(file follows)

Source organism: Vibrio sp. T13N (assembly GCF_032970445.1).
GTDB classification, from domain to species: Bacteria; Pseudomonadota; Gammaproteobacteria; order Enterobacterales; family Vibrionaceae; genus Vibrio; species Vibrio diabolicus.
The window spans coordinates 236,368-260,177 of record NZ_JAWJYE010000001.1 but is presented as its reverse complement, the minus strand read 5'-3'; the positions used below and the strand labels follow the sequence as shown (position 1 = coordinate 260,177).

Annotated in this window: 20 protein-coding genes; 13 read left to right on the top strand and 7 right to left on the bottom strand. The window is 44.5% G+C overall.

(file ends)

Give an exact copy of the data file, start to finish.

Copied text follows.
Source organism: Vibrio sp. T13N (assembly GCF_032970445.1).
GTDB classification, from domain to species: Bacteria; Pseudomonadota; Gammaproteobacteria; order Enterobacterales; family Vibrionaceae; genus Vibrio; species Vibrio diabolicus.
The window spans coordinates 236,368-260,177 of record NZ_JAWJYE010000001.1 but is presented as its reverse complement, the minus strand read 5'-3'; the positions used below and the strand labels follow the sequence as shown (position 1 = coordinate 260,177).

Annotated in this window: 20 protein-coding genes; 13 read left to right on the top strand and 7 right to left on the bottom strand. The window is 44.5% G+C overall.